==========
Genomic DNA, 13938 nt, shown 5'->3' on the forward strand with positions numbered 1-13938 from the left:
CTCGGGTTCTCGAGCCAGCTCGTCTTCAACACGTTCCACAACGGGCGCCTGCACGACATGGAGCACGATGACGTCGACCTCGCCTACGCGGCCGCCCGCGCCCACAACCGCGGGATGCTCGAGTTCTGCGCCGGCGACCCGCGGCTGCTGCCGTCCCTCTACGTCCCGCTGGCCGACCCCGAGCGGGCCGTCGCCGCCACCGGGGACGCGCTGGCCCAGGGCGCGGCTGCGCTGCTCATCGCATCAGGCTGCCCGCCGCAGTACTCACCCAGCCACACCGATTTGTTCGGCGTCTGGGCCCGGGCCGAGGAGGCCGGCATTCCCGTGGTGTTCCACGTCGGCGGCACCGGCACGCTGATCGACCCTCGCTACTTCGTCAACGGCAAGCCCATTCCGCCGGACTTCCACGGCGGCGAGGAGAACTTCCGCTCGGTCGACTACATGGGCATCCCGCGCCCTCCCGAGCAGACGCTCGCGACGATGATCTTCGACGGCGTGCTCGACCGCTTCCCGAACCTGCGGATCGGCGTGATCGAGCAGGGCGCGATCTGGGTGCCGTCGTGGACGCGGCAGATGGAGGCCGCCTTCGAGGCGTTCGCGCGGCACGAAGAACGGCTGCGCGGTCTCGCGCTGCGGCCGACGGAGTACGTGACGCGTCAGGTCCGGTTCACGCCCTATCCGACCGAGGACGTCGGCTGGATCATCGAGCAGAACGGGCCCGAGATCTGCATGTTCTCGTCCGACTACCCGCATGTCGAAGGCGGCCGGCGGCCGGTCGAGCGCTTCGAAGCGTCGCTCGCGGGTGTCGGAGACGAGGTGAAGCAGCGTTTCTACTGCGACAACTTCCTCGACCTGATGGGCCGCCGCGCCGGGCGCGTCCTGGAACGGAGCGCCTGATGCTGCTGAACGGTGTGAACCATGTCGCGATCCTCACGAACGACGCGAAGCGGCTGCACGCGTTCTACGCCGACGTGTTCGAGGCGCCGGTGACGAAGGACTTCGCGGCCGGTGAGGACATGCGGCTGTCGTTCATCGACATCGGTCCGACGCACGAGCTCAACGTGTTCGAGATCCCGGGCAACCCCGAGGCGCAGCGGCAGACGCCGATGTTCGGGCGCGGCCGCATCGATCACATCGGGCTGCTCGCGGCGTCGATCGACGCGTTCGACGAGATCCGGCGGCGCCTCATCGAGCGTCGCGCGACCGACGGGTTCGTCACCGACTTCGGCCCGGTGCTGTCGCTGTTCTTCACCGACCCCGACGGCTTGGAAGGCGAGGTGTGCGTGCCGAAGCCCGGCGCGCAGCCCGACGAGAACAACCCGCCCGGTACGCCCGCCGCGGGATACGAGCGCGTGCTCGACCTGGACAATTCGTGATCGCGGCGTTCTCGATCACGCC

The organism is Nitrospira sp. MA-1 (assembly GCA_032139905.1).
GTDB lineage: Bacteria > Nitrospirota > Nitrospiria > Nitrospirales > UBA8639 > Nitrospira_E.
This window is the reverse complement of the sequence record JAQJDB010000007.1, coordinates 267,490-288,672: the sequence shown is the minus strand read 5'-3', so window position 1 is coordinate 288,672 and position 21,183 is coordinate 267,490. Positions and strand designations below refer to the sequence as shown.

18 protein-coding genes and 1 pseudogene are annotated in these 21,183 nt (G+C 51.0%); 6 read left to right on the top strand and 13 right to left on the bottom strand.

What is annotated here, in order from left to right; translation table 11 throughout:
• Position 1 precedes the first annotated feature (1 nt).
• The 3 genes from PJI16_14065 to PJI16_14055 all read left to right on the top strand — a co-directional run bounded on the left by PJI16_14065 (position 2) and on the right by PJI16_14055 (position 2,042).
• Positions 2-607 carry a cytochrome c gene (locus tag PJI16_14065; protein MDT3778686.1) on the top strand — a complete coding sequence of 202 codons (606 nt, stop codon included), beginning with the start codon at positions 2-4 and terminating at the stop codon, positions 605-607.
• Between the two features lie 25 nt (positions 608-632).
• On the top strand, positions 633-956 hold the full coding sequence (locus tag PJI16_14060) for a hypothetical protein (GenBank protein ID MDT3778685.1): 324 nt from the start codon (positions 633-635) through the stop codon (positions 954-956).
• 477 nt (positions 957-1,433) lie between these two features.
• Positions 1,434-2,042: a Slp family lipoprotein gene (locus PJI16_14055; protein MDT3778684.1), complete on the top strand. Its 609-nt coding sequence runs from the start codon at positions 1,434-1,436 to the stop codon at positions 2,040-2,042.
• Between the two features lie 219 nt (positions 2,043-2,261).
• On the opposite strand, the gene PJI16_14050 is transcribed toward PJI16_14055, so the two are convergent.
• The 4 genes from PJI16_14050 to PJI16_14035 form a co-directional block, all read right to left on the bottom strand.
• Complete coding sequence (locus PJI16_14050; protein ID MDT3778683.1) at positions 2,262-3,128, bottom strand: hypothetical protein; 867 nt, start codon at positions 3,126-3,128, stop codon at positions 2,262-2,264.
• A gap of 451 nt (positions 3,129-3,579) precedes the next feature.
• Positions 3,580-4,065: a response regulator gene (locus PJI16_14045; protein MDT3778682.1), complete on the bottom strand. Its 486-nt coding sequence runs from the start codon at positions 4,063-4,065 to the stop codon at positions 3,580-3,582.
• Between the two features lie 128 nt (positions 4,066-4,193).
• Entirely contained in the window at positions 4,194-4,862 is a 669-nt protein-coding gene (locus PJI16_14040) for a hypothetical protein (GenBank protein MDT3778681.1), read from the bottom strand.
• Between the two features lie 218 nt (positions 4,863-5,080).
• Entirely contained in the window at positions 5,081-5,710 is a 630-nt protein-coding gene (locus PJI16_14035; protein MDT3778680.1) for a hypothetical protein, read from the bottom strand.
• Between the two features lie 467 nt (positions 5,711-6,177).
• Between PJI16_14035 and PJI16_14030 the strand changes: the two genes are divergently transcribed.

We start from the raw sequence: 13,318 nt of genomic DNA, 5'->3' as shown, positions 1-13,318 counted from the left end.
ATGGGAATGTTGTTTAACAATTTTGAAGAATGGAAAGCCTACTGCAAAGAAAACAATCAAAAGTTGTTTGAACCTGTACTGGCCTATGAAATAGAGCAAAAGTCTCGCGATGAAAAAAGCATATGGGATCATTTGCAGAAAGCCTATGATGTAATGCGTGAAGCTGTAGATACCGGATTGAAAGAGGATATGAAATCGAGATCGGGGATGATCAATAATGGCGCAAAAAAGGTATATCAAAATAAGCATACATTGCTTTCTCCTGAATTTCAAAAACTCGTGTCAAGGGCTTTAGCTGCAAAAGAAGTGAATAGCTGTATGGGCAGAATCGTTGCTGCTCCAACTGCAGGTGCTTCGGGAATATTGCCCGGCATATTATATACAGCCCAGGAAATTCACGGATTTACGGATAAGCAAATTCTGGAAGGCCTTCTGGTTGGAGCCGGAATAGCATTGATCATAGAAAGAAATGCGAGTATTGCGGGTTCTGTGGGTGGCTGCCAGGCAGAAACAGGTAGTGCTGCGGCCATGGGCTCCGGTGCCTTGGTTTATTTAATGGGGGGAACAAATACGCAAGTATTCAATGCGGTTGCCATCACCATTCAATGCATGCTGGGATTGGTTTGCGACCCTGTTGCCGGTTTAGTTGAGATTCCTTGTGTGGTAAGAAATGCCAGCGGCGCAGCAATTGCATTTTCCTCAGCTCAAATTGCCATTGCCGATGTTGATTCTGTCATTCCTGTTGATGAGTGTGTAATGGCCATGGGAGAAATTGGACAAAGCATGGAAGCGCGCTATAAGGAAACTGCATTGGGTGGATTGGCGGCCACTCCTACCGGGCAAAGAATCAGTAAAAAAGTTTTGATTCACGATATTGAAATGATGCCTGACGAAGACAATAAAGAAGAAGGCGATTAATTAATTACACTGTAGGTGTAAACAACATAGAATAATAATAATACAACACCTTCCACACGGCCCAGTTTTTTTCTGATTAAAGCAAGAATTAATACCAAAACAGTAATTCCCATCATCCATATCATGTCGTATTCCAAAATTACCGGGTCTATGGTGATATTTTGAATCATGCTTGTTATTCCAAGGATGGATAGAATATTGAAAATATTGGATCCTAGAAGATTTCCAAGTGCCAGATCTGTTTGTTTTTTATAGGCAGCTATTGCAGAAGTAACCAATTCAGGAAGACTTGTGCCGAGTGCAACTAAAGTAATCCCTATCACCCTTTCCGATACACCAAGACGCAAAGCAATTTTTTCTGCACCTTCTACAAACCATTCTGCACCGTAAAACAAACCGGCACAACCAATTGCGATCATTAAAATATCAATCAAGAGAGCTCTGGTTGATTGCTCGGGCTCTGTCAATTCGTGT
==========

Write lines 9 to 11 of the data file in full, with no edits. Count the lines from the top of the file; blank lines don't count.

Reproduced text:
• The 3 genes from PJI16_14065 to PJI16_14055 all read left to right on the top strand — a co-directional run bounded on the left by PJI16_14065 (position 2) and on the right by PJI16_14055 (position 2,042).
• Positions 2-607 carry a cytochrome c gene (locus tag PJI16_14065; protein MDT3778686.1) on the top strand — a complete coding sequence of 202 codons (606 nt, stop codon included), beginning with the start codon at positions 2-4 and terminating at the stop codon, positions 605-607.
• Between the two features lie 25 nt (positions 608-632).